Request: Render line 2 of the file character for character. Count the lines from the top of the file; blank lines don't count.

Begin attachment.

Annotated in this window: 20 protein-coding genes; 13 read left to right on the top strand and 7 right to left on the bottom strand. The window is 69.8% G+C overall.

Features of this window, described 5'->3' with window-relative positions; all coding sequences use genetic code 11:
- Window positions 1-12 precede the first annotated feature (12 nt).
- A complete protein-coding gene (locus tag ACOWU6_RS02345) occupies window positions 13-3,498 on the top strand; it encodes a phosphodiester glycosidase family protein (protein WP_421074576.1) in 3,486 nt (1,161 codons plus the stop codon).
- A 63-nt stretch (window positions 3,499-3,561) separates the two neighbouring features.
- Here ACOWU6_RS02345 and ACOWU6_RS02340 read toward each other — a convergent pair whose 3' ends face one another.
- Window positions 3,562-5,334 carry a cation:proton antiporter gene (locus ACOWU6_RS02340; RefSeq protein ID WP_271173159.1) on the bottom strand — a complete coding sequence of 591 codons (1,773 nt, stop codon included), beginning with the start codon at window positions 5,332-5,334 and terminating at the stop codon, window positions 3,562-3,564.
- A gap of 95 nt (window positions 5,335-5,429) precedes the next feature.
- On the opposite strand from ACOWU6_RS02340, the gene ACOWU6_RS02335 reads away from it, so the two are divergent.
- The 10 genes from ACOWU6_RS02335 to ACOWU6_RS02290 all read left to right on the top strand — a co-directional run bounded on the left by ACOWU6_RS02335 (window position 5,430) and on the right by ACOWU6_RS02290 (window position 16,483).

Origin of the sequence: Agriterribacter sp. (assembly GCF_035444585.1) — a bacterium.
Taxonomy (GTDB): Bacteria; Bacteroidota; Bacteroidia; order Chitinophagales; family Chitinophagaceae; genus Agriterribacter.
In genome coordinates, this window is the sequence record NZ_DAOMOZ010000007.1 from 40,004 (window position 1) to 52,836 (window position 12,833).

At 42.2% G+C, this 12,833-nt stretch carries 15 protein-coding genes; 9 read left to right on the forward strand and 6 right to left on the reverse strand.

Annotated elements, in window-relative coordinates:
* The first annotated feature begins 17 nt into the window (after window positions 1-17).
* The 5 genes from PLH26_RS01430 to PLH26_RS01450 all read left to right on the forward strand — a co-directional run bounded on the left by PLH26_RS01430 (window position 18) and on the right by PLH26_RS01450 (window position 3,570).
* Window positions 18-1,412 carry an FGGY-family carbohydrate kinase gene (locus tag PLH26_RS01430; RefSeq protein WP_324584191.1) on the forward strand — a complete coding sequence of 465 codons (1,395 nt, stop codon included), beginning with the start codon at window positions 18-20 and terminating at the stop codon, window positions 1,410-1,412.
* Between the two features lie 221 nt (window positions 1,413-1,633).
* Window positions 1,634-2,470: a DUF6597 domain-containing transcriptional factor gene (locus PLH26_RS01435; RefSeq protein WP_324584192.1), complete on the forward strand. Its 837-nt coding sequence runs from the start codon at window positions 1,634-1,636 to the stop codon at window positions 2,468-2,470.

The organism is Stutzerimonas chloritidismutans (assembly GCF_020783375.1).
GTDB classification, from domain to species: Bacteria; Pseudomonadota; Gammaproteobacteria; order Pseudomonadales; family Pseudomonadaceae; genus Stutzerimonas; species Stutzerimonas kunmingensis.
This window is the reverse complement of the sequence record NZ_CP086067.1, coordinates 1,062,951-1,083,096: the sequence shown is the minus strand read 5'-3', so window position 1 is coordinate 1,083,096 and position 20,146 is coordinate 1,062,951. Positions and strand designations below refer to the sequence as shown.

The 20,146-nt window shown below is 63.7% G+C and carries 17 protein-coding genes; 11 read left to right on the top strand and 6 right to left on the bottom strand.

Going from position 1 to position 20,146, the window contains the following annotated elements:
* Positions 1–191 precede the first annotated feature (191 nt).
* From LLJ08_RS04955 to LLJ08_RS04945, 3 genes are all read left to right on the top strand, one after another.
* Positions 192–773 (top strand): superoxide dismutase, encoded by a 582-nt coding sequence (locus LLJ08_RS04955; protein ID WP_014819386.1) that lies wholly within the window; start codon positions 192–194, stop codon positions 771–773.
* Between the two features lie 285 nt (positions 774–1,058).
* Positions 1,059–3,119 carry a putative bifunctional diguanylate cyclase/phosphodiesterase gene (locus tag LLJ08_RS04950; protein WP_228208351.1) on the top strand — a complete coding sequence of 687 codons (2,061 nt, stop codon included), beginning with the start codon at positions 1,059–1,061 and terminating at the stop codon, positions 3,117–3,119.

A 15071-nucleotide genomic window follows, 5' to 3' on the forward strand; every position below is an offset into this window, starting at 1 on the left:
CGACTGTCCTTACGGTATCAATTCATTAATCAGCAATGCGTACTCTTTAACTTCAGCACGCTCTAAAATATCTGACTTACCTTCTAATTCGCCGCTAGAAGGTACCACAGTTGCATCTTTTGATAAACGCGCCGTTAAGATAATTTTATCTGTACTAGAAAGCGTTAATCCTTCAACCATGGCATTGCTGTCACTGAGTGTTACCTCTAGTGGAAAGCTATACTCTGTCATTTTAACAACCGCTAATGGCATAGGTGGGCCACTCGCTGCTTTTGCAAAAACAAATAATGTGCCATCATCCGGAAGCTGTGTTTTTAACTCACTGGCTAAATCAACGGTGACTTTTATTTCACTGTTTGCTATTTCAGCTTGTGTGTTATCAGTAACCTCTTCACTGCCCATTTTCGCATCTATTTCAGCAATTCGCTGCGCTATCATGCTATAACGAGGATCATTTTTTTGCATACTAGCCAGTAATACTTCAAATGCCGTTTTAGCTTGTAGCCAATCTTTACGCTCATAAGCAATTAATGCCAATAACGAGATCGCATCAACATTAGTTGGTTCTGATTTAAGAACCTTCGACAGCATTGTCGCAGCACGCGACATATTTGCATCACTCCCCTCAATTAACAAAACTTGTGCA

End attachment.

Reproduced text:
Features of this window, described 5'->3' with window-relative positions; all coding sequences use genetic code 11: